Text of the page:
Embodied Place at Sierra Nevada College
Environmental art is everywhere. Work that explores the relationship between culture and nature has become ubiquitous. There are good reasons for this trend toward environmental work and several of those are on display at Sierra Nevada College’s latest show, Embodied Place. This exhibit, juried by Futurefarmers founder Amy Franceschini and SNC professor Russell Dudley, is small, quiet and personal.
Unlike the romantics of the mid-19th century, large-scale earthworks of the '60s and '70s, and the shock pieces that characterized environmental work in the '90s, this exhibit reflects the contemporary movement away from the adoring gaze or the militant stare,and toward an unassuming first glance.
The 20 featured artists demonstrate a keen understanding of restraint in their work and a collective trust in their audience to make unstated connections as they invite them to explore their surroundings through a combination of photography, video, sculpture, drawing and sound-work.
A few pieces offer a glimpse in the truest sense of the word, showing viewers a cross-section of what it actually looks like to support our lifestyle, in all its mundane detail. Christmas trees are processed by the thousands in one video. In another film, footage of passengers on a bus loops on the screen, giving the audience a view that is simultaneously strange and familiar.
Some pieces commemorate surroundings beyond our control, such as a map documenting an orchard that no longer exists, or a compilation of photographic evidence suggesting the presence of a ghost in one artist’s home.
Other works have an exuberant tone, like the mechanized plantbot that spastically rattles in its glass cage, or a two-channel video installation called “Queer Migration,” depicting the side-by-side re-creation and original roadtrip of two gay men making their way across the country.
One piece that manages to be both commemorative and subversive at the same time is a sculpture titled “As Above, So Below,” an entry from the only selected Reno artist, Kaitlin Bryson. In this piece, Bryson nests dead honeybees inside a hanging catacomb made of beeswax, wool and willow branches. The inverted triangle mimics the structure of a hive and calls into question our ideas of preservation and decay.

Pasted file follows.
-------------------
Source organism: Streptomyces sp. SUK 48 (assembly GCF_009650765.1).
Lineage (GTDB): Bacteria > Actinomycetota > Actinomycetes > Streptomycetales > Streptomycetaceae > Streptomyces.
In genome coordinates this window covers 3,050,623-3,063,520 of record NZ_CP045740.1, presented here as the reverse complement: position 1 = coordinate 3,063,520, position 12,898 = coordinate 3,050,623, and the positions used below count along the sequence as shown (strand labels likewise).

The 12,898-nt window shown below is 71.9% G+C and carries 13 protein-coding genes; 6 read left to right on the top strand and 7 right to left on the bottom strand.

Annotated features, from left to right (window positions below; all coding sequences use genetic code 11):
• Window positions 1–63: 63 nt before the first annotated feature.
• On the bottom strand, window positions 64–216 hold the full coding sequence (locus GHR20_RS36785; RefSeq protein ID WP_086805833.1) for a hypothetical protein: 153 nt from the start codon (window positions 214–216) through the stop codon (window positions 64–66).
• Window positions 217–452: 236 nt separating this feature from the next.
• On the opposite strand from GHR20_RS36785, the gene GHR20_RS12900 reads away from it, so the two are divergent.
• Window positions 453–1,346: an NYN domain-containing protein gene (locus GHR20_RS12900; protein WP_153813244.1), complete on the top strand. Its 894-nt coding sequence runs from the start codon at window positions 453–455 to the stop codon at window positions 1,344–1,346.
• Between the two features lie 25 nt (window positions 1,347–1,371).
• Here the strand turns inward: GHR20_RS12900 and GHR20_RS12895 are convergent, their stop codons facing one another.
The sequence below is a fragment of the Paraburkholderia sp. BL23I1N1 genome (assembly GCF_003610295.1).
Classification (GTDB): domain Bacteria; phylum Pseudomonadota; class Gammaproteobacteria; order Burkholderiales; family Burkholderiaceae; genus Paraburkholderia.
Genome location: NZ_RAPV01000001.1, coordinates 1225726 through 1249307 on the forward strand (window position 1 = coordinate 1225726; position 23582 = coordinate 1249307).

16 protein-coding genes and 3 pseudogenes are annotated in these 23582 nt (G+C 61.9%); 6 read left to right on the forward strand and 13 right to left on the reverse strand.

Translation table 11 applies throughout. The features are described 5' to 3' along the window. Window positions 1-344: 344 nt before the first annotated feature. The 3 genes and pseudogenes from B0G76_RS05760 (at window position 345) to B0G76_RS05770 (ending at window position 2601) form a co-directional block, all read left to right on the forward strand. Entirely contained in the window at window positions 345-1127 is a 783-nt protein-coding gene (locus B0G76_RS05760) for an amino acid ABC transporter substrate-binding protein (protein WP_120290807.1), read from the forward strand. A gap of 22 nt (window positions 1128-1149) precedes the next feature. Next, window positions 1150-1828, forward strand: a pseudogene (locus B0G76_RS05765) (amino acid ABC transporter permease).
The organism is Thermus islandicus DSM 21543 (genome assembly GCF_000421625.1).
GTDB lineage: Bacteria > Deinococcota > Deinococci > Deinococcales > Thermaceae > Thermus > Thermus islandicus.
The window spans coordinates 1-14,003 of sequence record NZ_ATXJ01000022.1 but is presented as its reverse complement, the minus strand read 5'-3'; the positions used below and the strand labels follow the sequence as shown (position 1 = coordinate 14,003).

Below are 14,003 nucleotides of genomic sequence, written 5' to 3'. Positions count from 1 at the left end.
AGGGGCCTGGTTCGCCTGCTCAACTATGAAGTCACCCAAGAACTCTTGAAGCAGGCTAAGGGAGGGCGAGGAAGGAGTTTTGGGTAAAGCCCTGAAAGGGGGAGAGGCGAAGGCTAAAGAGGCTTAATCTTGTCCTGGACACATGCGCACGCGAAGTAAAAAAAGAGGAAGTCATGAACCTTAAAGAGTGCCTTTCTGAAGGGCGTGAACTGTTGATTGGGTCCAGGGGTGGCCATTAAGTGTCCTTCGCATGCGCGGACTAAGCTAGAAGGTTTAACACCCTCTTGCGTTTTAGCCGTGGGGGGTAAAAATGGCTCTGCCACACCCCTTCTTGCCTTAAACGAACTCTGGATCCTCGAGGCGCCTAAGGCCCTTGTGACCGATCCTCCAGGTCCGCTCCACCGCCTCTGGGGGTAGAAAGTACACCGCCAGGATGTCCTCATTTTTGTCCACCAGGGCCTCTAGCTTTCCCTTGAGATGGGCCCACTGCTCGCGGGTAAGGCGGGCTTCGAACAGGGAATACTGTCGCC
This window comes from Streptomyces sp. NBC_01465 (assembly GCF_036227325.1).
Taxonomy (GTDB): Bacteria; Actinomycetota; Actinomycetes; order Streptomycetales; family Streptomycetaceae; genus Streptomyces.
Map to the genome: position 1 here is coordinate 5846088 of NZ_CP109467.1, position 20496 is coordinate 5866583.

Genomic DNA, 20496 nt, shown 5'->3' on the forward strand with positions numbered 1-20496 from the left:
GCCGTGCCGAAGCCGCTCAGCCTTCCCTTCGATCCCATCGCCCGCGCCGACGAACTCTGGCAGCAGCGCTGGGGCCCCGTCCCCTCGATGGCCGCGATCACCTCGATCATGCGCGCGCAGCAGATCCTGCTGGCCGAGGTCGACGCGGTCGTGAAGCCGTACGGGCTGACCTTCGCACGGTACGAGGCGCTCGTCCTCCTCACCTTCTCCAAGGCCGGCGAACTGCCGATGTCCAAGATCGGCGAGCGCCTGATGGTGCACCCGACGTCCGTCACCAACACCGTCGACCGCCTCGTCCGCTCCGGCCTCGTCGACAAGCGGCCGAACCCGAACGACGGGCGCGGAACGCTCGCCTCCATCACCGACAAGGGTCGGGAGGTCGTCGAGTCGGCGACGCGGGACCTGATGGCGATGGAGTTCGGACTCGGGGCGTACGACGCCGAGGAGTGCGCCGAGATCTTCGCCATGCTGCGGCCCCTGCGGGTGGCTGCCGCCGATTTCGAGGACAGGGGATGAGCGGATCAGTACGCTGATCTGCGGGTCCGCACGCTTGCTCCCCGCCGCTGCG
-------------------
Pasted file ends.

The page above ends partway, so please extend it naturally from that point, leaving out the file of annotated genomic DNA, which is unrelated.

“This piece is an ode to bees, but it is also a way to depict death as a part of a whole system,” said Bryson. Her unique take on humanity’s place is heavily influenced by her geography. “I grew up surrounded by both mountains and desert—a place with no temperateness. I think that is reflected in the people here too.”
This harsh but fertile quality that attracts people to the Sierra is a primary purpose for the exhibit itself.
“One point of this exhibit is to make a connection with the new MFA program and provide a frame of reference for artists who may be looking to enter,” said Sarah Lillegard, SNC’s graduate admissions counselor. Currently open for applications, the college’s MFA of Interdisciplinary Arts focuses on “skill development, experimentation, collaborative dialogue and community connectivity.”
The reception for Embodied Place is Feb. 27 from 6 to 9 p.m. at the Holman Arts & Media Center at Sierra Nevada College. From 7 to 8:30 p.m., there will be a panel discussion about conceptions of place, relationships between art and science, and—as panelists Geoffrey Holstad and Mary Rothlisberger put it, “the artist’s responsibility to embody a place in order to sustain it.” The public is invited to participate. Other panelists include Ignacio Chapela from University of California, Berkeley, Wendy Baroli of GirlFarm, and Jared Stanley, a local poet and writer.